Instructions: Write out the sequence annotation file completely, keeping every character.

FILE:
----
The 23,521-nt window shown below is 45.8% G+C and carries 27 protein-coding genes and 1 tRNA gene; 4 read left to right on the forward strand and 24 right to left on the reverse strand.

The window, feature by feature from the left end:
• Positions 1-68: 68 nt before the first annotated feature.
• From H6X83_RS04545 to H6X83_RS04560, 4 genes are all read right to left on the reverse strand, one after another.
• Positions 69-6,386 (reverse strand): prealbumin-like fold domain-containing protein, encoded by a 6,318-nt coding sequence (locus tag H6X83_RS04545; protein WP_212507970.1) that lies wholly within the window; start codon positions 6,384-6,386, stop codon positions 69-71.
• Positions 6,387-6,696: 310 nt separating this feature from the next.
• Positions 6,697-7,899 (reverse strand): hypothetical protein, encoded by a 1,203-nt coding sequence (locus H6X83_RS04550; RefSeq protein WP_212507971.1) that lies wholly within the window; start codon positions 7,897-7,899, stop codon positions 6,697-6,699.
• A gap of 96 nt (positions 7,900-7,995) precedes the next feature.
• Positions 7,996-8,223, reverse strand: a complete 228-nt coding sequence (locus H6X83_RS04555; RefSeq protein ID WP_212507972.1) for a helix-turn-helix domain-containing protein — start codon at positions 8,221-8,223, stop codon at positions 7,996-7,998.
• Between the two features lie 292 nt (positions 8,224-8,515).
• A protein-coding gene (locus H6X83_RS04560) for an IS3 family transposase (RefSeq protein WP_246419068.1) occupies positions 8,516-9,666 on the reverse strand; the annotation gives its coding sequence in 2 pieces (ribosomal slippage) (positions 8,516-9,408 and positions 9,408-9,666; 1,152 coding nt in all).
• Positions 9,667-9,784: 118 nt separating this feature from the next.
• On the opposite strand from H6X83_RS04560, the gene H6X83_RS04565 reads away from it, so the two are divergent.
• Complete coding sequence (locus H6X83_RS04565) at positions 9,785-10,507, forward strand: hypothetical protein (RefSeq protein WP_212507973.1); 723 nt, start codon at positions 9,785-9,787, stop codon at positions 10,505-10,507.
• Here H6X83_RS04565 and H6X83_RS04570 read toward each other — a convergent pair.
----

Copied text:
The 23,521-nt window shown below is 45.8% G+C and carries 27 protein-coding genes and 1 tRNA gene; 4 read left to right on the forward strand and 24 right to left on the reverse strand.

The window, feature by feature from the left end:
• Positions 1-68: 68 nt before the first annotated feature.
• From H6X83_RS04545 to H6X83_RS04560, 4 genes are all read right to left on the reverse strand, one after another.
• Positions 69-6,386 (reverse strand): prealbumin-like fold domain-containing protein, encoded by a 6,318-nt coding sequence (locus tag H6X83_RS04545; protein WP_212507970.1) that lies wholly within the window; start codon positions 6,384-6,386, stop codon positions 69-71.
• Positions 6,387-6,696: 310 nt separating this feature from the next.
• Positions 6,697-7,899 (reverse strand): hypothetical protein, encoded by a 1,203-nt coding sequence (locus H6X83_RS04550; RefSeq protein WP_212507971.1) that lies wholly within the window; start codon positions 7,897-7,899, stop codon positions 6,697-6,699.
• A gap of 96 nt (positions 7,900-7,995) precedes the next feature.
• Positions 7,996-8,223, reverse strand: a complete 228-nt coding sequence (locus H6X83_RS04555; RefSeq protein ID WP_212507972.1) for a helix-turn-helix domain-containing protein — start codon at positions 8,221-8,223, stop codon at positions 7,996-7,998.
• Between the two features lie 292 nt (positions 8,224-8,515).
• A protein-coding gene (locus H6X83_RS04560) for an IS3 family transposase (RefSeq protein WP_246419068.1) occupies positions 8,516-9,666 on the reverse strand; the annotation gives its coding sequence in 2 pieces (ribosomal slippage) (positions 8,516-9,408 and positions 9,408-9,666; 1,152 coding nt in all).
• Positions 9,667-9,784: 118 nt separating this feature from the next.
• On the opposite strand from H6X83_RS04560, the gene H6X83_RS04565 reads away from it, so the two are divergent.
• Complete coding sequence (locus H6X83_RS04565) at positions 9,785-10,507, forward strand: hypothetical protein (RefSeq protein WP_212507973.1); 723 nt, start codon at positions 9,785-9,787, stop codon at positions 10,505-10,507.
• Here H6X83_RS04565 and H6X83_RS04570 read toward each other — a convergent pair.